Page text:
• Do you have your hardware under control? Many cheap cloud-based services sell you a dedicated server, but overbook their “cloud” so high, that your server becomes slow (sometimes).

Update: after publication of this post, a few emails have reached me, for optimizing WordPress and what plugins I am using. So, here we go – my list of WordPress plugins:

Plugins for WordPress optimization

Most important are:

  • Autoptimize
  • Cloudflare
  • WP Fastest Cache

and that is it! With the right settings your are up to 99% already!

Server response minimum

A good server will answer in a few milliseconds to a request from the network. I brought down to 25ms (in some cases) and the prerequisite for that is, that the server responds extremely quick in the first place!

Fast Server Response

That part of work is done in the configuration files of your webserver, PHP and the database (if you are on a Linux server) and takes some experience. But normally these tweaks are done within 3-5 hours, depending on your system. Over time you save millions of seconds for your users!

So let us summarize:

Checklist for speed improvements

Focus on web site speed improvements

  1. Check your server and network. Response times for pages should go down to 25ms or below on a cable (50Mbit/s+) connection. The network should be fast if you use tools like “ping” or “traceroute”.
  2. First contact without cookies or sessions: If possible, the first load of your page (if you use PHP or other dynamic languages) should be without cookies or session settings. That is easy to do, if you have a custom solution, harder if you use a CMS. A code snippet can be found in our corporate blog.
  3. Keep the amount of different objects in your pages to a minimum. The mentioned “renderpath” tools help you to find and combine these objects.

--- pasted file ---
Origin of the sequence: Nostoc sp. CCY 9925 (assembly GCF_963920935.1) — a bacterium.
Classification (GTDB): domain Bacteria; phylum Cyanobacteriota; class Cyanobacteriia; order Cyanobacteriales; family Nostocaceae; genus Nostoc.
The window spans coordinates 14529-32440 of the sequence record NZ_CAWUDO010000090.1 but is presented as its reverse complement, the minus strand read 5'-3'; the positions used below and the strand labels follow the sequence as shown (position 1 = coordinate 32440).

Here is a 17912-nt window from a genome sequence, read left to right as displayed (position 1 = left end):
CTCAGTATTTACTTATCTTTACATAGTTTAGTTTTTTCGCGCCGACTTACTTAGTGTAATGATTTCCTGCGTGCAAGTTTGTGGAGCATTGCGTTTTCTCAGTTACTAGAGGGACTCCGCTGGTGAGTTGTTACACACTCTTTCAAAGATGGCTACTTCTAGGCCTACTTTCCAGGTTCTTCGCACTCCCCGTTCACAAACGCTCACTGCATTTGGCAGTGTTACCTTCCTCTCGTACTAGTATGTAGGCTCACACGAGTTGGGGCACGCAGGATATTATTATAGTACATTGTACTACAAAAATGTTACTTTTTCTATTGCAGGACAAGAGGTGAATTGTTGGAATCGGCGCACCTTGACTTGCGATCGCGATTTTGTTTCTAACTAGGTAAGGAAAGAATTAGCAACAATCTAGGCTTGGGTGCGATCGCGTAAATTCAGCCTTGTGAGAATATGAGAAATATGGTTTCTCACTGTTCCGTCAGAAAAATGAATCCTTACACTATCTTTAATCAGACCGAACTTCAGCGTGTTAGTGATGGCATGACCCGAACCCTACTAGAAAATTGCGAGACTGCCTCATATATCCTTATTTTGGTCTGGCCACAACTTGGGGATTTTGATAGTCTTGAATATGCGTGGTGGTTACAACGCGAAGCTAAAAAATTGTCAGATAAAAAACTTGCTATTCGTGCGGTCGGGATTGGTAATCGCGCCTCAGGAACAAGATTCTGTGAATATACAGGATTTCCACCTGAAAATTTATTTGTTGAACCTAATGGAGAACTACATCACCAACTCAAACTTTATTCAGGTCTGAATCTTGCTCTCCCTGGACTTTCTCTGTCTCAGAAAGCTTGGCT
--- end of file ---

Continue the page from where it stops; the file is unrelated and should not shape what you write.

4. Increase your caching time. I understand the need for actuality and the “update angst” that a user might see an outdated image. But keeping your cache expiry above 7 days does really help to make everything faster and reach these green levels with Google!
  5. Keep your images in check. Nobody wants to see a 4 Megabytes picture on the first load. Really: nobody. You can link to those beautiful images in extra pages and offer them there AFTER a click. But keep them out of your landing pages, where you want to “talk” to your potential customer first.
  6. Lazy load, where possible. All the images that come later on your site: load them later! There are many scripts and tools out there, that help you.
  7. Test on mobile first! When the developers dive in, we love the desktop. Has been that way and will probably stay that way for a long time. Yet over 50% of users come with smartphones and that is a fact you have to account for. Do your tests on mobile first and the desktop will be much easier to optimize for!
  8. Error free rendering: often overlooked, but if your HTML is invalid, the load time increases, because the browsers try to fix that error. Even if it looks nice, it costs milliseconds in display! The developer tools of the browsers are your FRIEND!

These are the points I try to implement on projects and my own sites – I hope you get the lust for speed by reading up to here.

Lighthouse audit

After days of optimizing, you probably reach the level where you want to do the final check for the Google Mobile First index – to see, if your site can blast the barrier for that index well enough!

That audit is part of the Chrome browser and can be found in the development tools (on Mac: Command+Alt+I on Windows: F12 or Control+Shift+I) and then under “Audits”:

lighthouse audit on chrome

All that combined and you are ready to rock! Happy optimizing, contact me for more tips and tricks!




Leave a Reply

Your email address will not be published. Required fields are marked *